Volkswagen Golf VII – Review
Volkswagen Golf VII
by Liam Bird
“What’s the best car you’ve ever driven?” Oh, if I had a pound for every time I’ve been asked that one. That and “What car do you do you drive yourself?”
The first question is always the hardest to answer. The truth is there is no real answer. The best car you’ve ever driven depends on your own taste, desires, needs, and where and when you drive it – a Transit van at Ikea when you need to bring a wardrobe home is infinitely better in that instance than a Mercedes SLK! Sadly of course, your budget dictates what’s best for you too. I’ve had some epic drives in all manner of bespoke sports-cars but their fuel consumption has brought me back to reality far quicker than their acceleration has ever got me to sixty.
So then, what about what I drive when I’m not driving other people’s cars? Well, that’s easy: I’ve got a Volkswagen Golf. I know it’s not the fastest thing I can buy; it’s possibly not the most entertaining either, and, some would argue, not even the best looking. But it’s hugely practical, it’s spacious enough (nearly) to carry everything or everyone I choose to travel with, the residuals are good, it’s reliable, I can afford the insurance, it’s built well… You get the idea.
It’s for those reasons and more, that since its launch more than 35 years ago nearly 30 million people have, like me, chosen to buy a Golf. And they’re the reasons why Volkswagen are pinning their hopes on people buying the new Golf VII too.
“So much more alert and agile”
On first impressions, the latest generation Golf looks like, well, a Golf. Why, after all, change a winning formula? Closer inspection though reveals some sharper creases, a lower roofline and a longer wheel base too. It’s all because of Volkswagen’s new MQB platform that will form the base of a whole host of new VW group products over the coming years. The clever thing about MQB is that unlike a monocoque construction it treats the chassis and the body as separate units thus allowing far more flexibility when it comes to design – hence its ability to be used on a wide variety of applications. It’s also nearly 100kg lighter too.
That weight saving can instantly be felt. Not only when it comes to fuel consumption – I regularly saw over 60mpg during a week of mixed driving spent with a 1.6 TDi SE – but also in the way the new Golf drives. Not only does it ride so much better – the ride now is on par with many an executive’s express – but it also feels so much more alert, agile even. The steering is sharper and feels more alive, the body roll reduced, and somehow there’s a new found eagerness to the way VW’s perennial hatch handles.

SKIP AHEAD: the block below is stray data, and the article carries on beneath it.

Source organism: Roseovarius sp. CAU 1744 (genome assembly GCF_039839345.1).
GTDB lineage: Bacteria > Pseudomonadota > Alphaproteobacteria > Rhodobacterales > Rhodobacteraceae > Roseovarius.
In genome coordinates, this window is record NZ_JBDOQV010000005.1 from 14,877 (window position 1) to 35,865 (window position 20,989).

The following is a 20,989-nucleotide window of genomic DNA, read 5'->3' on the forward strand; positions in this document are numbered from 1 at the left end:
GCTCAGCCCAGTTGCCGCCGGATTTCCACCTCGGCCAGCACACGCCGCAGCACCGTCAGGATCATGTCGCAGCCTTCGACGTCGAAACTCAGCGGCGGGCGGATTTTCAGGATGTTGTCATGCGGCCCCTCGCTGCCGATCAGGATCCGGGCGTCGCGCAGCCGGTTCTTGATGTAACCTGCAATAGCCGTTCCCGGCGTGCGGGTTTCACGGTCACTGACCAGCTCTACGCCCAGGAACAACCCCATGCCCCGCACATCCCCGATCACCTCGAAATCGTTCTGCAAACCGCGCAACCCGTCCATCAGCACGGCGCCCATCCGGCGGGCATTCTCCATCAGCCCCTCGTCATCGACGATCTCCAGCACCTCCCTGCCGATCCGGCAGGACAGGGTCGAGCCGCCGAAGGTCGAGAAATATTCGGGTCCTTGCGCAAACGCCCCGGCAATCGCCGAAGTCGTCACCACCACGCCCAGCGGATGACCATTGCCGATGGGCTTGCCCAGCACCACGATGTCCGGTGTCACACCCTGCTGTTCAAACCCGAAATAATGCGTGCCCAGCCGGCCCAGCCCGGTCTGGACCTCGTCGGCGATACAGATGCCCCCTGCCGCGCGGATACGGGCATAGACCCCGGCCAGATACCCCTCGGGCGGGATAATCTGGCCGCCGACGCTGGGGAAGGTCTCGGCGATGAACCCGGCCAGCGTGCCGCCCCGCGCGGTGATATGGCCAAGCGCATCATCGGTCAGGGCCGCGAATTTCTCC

Slip inside, and the new Golf feels as comfy as an old pair of slippers, but slippers that overnight have been reconstructed from higher grade, plusher, materials. Everything is exactly where you left it: the headlamp switch still sits by the door pillar; the three dials that control the air-con are still only a hand-span away, but everything you touch feels somehow more engineered. The indicator and wiper stalks move with a new found damped precision, the gear-stick slides through its gate more easily, leather on the steering wheel feels softer.
“Classless day-to-day usability”
All the controls, in fact the whole interior, just feels better. A five inch info-tainment touchscreen is standard, as are Bluetooth, adaptive cruise control, and a digital radio too. And even if with the new brushed aluminium trim the Golf’s interior may not have quite the initial visual appeal as something from Audi or Mercedes it still feels equally as well constructed. It certainly makes you wonder why some are still happy to pay more for a car with a four-ringed badge or a three pointed star.
In mid-range SE spec, with a 105bhp the Golf VII is never going to set your hair on fire. But as it’s always done, the Golf mixes just about the right mix of everyday performance, economy, and classless day-to-day usability. Think about it: no-one regardless of age, class or creed ever looked out-of-place in a Golf.
The point I’m trying to make is the new Golf may not be the best car you’ll ever get the opportunity to drive, but it is by far one of the best cars available today that most people can actually afford.
Volkswagen Golf VII 1.6 TDi SE 105
Engine: 1598cc. 4 Cyl 16V Turbo-diesel
Transmission: 5 Manual front-wheel-drive
Power: 105 bhp @ 3000 – 4000rpm
Torque: 250 lbft @ 1500 – 2750rpm
0-62mph: 10.7 seconds
Max Speed: 119mph
Mpg: 74.3 (combined)
Price: from £20,500
Foot note: Since I wrote this article the Golf VII has been voted World Car of the Year. 30 million of us were right all along.